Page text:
Standard issue in the suburban Syracuse home during the 1980s was the Sunbeam electric wok. Yes you, the suburban housewife, can bring the tastes of the Orient to your kitchen. In our suburban house this usually meant chicken and broccoli for dinner in my house, a dish that always sounded good in theory but not as much in practice.
You see, my mother discovered tapioca starch at a local grocery store. A thickener used in some Asian dishes, tapioca is much more effective at thickening than corn starch — a fact my mother did not account for. The end result were endless chunks of what my sister and I would call starch snot — a stringy, thick clumps of translucent gel that were flavorless but had all the appearance of thick clear mucus. Yum!
So, when my father moved to Watertown, the Sunbeam wok was bequeathed to me. This 20-year-old fire hazard served me well for about six or seven years until it finally burned out last fall. I didn’t use it for anything particularly inventive…usually stirfrys or teryakis.
I miss it on nights like tonight when laziness meets dinner. The wok heated pretty evenly and would cook chicken in pretty quick order. I could buy another one, but the cheapskate in me hates to part with money for something I use three or four times a year. My fear is that the wok would go to the back hall and hang out in kitchen toy purgatory with my breadmaker and espresso machine. (Side note: On what planet did anyone decide that a home espresso machine was a good idea? I can go to any Starbucks in the county, order and pay for a drink, and be home in less time than it takes me to grind, tamp, brew and clean up from a homemade shot. Oh, add another step…find all of the various parts that have to be attached in order to use it…a virtual impossibility.)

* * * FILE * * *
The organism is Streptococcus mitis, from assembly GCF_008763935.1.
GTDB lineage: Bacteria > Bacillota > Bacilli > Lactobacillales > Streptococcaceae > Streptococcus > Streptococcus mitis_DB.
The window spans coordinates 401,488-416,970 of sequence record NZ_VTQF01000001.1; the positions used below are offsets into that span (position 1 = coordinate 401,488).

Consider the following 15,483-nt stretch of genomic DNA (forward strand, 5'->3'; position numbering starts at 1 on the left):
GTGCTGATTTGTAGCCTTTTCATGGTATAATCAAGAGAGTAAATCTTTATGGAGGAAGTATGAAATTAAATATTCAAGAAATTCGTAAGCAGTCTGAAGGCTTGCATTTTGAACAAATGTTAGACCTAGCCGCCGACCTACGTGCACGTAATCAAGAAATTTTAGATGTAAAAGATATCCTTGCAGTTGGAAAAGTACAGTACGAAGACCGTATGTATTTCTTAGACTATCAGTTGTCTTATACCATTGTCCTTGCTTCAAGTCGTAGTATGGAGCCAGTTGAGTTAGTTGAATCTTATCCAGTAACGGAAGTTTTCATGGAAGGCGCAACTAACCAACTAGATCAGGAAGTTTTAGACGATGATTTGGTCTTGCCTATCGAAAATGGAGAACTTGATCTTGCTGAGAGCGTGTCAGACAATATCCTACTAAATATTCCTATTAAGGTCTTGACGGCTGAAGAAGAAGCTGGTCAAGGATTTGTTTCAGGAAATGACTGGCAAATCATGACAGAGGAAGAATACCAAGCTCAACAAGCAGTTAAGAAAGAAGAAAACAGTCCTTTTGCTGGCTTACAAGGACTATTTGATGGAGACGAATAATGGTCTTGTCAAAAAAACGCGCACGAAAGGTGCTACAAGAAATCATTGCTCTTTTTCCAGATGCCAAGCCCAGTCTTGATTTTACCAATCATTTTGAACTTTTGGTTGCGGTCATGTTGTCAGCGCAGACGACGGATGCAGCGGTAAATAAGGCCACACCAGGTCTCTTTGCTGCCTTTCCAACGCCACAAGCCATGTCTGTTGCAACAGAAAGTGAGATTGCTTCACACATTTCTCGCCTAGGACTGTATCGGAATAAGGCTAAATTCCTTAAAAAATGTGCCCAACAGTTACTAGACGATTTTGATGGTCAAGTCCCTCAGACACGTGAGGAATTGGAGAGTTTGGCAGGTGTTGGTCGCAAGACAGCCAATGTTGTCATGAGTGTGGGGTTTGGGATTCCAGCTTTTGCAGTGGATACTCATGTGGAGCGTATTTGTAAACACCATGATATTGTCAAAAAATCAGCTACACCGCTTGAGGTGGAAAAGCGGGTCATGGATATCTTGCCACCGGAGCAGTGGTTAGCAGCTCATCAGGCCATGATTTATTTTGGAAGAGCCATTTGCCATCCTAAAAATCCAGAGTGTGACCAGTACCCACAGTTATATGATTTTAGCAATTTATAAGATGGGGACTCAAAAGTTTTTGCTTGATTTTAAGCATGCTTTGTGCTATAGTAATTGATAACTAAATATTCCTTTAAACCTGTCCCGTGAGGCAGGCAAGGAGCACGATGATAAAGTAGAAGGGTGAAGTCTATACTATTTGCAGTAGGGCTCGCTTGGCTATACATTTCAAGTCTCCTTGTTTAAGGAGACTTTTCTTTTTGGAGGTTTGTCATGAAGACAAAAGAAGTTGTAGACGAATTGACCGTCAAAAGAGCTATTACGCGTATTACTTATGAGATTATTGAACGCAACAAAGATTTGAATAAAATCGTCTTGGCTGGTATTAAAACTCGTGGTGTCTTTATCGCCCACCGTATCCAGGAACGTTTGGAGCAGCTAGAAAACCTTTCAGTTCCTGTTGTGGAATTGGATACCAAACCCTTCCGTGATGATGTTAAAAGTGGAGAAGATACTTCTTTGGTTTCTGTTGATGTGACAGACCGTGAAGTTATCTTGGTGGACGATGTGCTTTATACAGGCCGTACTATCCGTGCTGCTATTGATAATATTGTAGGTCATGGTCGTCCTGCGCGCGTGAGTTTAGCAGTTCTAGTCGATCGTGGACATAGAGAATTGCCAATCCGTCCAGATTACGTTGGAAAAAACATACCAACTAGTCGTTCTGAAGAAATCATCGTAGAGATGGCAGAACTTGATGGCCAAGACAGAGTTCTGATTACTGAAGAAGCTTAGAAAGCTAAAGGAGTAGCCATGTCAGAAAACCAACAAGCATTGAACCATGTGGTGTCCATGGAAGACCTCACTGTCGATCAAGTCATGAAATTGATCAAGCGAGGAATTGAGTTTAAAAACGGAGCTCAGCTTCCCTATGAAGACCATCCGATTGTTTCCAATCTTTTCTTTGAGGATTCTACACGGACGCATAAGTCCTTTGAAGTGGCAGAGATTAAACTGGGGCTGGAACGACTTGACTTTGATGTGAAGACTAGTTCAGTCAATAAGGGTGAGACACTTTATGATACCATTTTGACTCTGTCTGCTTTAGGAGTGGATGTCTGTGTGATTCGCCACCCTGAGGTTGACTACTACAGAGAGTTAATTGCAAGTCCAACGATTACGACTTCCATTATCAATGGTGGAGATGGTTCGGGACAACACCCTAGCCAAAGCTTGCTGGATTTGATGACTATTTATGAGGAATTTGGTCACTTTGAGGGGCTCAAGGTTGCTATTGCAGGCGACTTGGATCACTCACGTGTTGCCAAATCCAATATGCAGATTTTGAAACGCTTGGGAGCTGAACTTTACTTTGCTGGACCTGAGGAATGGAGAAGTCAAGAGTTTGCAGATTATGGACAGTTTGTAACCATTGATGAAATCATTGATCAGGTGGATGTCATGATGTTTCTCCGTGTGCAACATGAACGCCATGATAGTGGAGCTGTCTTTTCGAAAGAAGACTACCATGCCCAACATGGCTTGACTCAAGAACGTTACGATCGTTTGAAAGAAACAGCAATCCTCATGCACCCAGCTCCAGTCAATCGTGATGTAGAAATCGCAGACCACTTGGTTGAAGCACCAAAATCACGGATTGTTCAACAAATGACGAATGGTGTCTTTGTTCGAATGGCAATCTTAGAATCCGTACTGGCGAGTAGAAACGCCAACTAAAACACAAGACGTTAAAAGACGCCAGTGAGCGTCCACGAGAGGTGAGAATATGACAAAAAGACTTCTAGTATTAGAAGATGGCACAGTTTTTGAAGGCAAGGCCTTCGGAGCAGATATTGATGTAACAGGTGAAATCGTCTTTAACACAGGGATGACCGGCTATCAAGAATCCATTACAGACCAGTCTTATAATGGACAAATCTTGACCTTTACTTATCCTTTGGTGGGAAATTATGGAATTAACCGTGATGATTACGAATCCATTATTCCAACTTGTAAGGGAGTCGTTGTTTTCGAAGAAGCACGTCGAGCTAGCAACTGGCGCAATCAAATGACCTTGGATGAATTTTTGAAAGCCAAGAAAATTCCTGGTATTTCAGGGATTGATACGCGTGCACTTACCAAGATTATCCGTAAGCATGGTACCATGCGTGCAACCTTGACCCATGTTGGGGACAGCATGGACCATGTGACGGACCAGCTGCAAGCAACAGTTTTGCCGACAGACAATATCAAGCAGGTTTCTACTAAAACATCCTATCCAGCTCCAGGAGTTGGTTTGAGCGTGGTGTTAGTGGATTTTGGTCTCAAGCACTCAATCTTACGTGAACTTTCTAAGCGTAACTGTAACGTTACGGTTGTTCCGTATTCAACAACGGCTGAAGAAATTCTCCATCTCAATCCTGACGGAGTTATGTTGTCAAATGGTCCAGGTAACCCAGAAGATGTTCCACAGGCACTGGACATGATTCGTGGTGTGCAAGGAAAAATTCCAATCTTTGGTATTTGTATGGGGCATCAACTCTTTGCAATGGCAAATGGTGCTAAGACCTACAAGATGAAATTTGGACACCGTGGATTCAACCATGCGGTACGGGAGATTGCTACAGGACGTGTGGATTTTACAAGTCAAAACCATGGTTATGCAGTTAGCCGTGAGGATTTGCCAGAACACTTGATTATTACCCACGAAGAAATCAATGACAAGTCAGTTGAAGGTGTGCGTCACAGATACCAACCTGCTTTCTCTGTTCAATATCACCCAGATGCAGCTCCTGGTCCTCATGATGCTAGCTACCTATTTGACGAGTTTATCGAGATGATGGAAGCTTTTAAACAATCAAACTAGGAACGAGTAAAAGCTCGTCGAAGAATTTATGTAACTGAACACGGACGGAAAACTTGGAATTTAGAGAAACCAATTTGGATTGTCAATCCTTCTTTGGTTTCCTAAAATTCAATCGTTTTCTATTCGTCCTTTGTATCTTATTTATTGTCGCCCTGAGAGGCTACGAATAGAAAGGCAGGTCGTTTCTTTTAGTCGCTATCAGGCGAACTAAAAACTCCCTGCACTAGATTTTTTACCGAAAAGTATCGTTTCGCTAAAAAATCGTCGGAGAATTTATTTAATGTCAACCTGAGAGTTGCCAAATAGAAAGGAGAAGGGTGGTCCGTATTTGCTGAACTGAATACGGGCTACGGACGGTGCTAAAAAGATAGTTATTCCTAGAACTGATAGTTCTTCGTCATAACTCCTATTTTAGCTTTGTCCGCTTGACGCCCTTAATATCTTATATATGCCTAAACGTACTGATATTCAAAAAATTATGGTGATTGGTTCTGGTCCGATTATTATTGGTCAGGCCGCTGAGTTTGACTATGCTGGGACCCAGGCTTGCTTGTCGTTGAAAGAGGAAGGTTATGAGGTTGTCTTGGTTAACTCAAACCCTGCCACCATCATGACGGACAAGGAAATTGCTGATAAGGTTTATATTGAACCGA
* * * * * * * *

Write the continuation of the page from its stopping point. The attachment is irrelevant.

This is a pretty easy stirfry to put together on a weeknight. From prep to plate, it’s 20 minutes tops. Not exactly of course. I started cooking during the last commercial of the 4 p.m. episode of “Beverly Hills 90210” and finished by the first break of the 5 p.m. episode. They’re in college now and I lost interest in 90210 when they left West Beverly, but anything is better than “Jim Rome Is Burning.” Digressing, this is all about lean protein especially when served with brown rice.
Chicken and Edamame Stir-Fry
- Two boneless skinless chicken breasts (approximately six ounces each)
- Six ounces mukiyame (shelled edamame), fresh or frozen
- Three garlic cloves, minced
- 1tb stir-fry sauce
- Vegetable oil
- Soy sauce
- Ground pepper
- 1-2 tspSesame seeds (optional)
Thinly slice the chicken breasts lengthwise using a sharp knife. Then, cut the slices in thirds to create bite-sized pieces. Add to a mixing bowl and toss with ground pepper, the stir-fry sauce and about 2-3 tablespoons of soy sauce (I prefer Kikkomans’ low-sodium version). Set aside and let set for 5-10 minutes.
In a large skillet or wok, heat your oil until fragrant and just before smoking. Add the chicken, and using a heavy wooden spoon, stir and to ensure even cooking. Allow chicken to cook through, about 7-8 minutes. Add garlic and sesame seeds and toss together. Add edamame to pan, as well as 1-2 teaspoons of soy sauce. Cook until mukiyame is tender — 3-4 minutes fresh or 5-6 minutes frozen.
Remove from heat and serve hot with rice.